Performance Turbo Guide


How a Turbocharger Works:

A turbocharger consists of a turbine wheel & compressor wheel, which are connected via a shared shaft. The turbine wheel is located in the turbine housing, and the compressor wheel in the compressor housing. Exhaust gases flow through the exhaust manifold & into the turbine housing, where the high pressure exhaust gas is used to spin the turbine wheel. Exhaust then exits the turbine housing and is forced through the downpipe & out of the exhaust system. Since the turbine & compressor wheels are connected via a shared shaft, any rotation of the turbine wheel equally rotates the compressor wheel. As the compressor wheel spins, it sucks air through the air intake system and compresses it in the compressor housing. This is how turbo boost is created. The compressed air is then forced out of the compressor housing, through the intercooler (if equipped), and into the intake manifold of the engine. By forcing air into the engine, each cylinder is packed with much more air, thus allowing more fuel to be injected than would be possible with a naturally aspirated diesel. In its simplest form, this is how a turbocharger works.


Journal Bearing vs. Ball Bearing:

OEM turbochargers utilize journal bearings because they are cost effective to produce and provide adequate performance. A journal bearing is a bushing that surrounds the shaft of the turbocharger. The bushing, or sleeve, has holes that allow for high pressure oil to enter. The turbocharger shaft is then suspended on the thin film of oil between the shaft and journal bearing sleeve. Theoretically, there is no metal-to-metal contact between the shaft and bearing, therefore providing restrictionless operation. While journal bearing turbochargers are more affordable, they tend to fall short in performance applications and turbo longevity becomes a concern as turbo speeds and boost pressures are increased (a hard working diesel turbo can spin to 100,000 RPM). Ball bearing turbochargers feature ball bearings that suspend the shaft within the turbo housing. While lubrication is still essential, they do not need high pressure oil flow to ensure proper operation. In a ball bearing application, the turbo shaft is supported by the bearing cartridge, not a thin layer of oil. Ball bearing turbochargers operate with less friction than journal bearing turbos, thus decreasing turbocharger lag, reducing longevity concerns, allowing for higher boost capabilities, and making them the turbocharger of choice for performance applications.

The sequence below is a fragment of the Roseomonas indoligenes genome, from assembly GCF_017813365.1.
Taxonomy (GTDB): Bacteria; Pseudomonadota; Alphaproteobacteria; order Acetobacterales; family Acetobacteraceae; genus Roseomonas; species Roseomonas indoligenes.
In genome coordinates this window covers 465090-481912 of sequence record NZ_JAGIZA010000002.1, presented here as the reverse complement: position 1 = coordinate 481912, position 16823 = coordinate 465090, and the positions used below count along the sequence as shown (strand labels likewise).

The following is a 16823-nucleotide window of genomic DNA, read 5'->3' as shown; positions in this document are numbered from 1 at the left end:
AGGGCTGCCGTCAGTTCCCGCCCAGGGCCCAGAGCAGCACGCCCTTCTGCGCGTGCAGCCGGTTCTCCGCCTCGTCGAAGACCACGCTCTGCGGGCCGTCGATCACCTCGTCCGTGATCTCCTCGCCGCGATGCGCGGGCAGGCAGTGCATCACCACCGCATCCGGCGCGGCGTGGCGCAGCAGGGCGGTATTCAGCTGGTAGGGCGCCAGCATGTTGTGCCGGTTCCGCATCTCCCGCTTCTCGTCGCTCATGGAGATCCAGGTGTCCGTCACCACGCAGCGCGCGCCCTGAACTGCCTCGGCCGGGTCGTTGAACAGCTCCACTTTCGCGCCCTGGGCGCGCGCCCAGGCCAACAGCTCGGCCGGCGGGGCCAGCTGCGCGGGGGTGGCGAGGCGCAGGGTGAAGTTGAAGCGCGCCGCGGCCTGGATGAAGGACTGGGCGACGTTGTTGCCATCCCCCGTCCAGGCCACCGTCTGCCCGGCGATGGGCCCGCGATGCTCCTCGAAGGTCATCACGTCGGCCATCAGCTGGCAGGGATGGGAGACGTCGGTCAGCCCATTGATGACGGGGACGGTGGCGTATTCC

When do I need to Upgrade my Turbo?

- If your truck is suffering from high exhaust temperatures, which is caused by a rich air-fuel mixture.
- Excessive black smoke is being produced, a sign that your air-fuel mixture is rich.
- You are running large injectors and want more airflow to match the increased fueling characteristics.
- You want quicker turbo spooling (decreased turbo lag).
- Aggressive tuning resulting in too much black smoke, high EGT, or both.


What Kind of Performance Increases Can I Expect?

Performance increases for turbocharger upgrades and swaps are difficult to estimate because each application will vary considerably. If your engine is running out of air (excessive smoke on the top end), or you're tired of putting up with turbo lag, a new turbocharger can make a huge difference. Turbochargers are generally advertised by the maximum horsepower range they can support, not how much horsepower they will add. Given you choose the proper turbocharger for your application, you can expect reduced turbo lag, increased hp/torque, and lower exhaust gas temperatures.

Turbocharger Upgrades:

Many manufacturers offer upgrades for OEM turbochargers, an affordable way to boost turbo efficiency and engine performance. Compressor wheels, turbine wheels, compressor housings, turbine housings, and any combination of parts can be swapped to change the characteristics of the turbocharger's performance. This is a great solution for owners on a budget who need a little more airflow or reduced lag but don't necessarily need to drastically alter how the turbo behaves.


Compound Turbochargers:

A compound turbocharger setup utilizes 2 turbos with very different characteristics. A compound turbo setup consists of a low pressure and high pressure turbocharger. The low pressure turbo is larger in size than the high pressure. Exhaust gases flow through the low pressure turbo and then into the high pressure turbo. The low pressure turbocharger compresses air and sends it to the high pressure turbo, where the air is further compressed and sent to the engine. The goal of the low pressure turbo is to provide air to the high pressure turbocharger, therefore giving the entire compound system the characteristics of both a small and large turbocharger (reduced turbo lag while providing large volume of airflow). Compounding turbochargers creates very high performance potentials and is the setup of choice for drag racers and sled pullers.
















































































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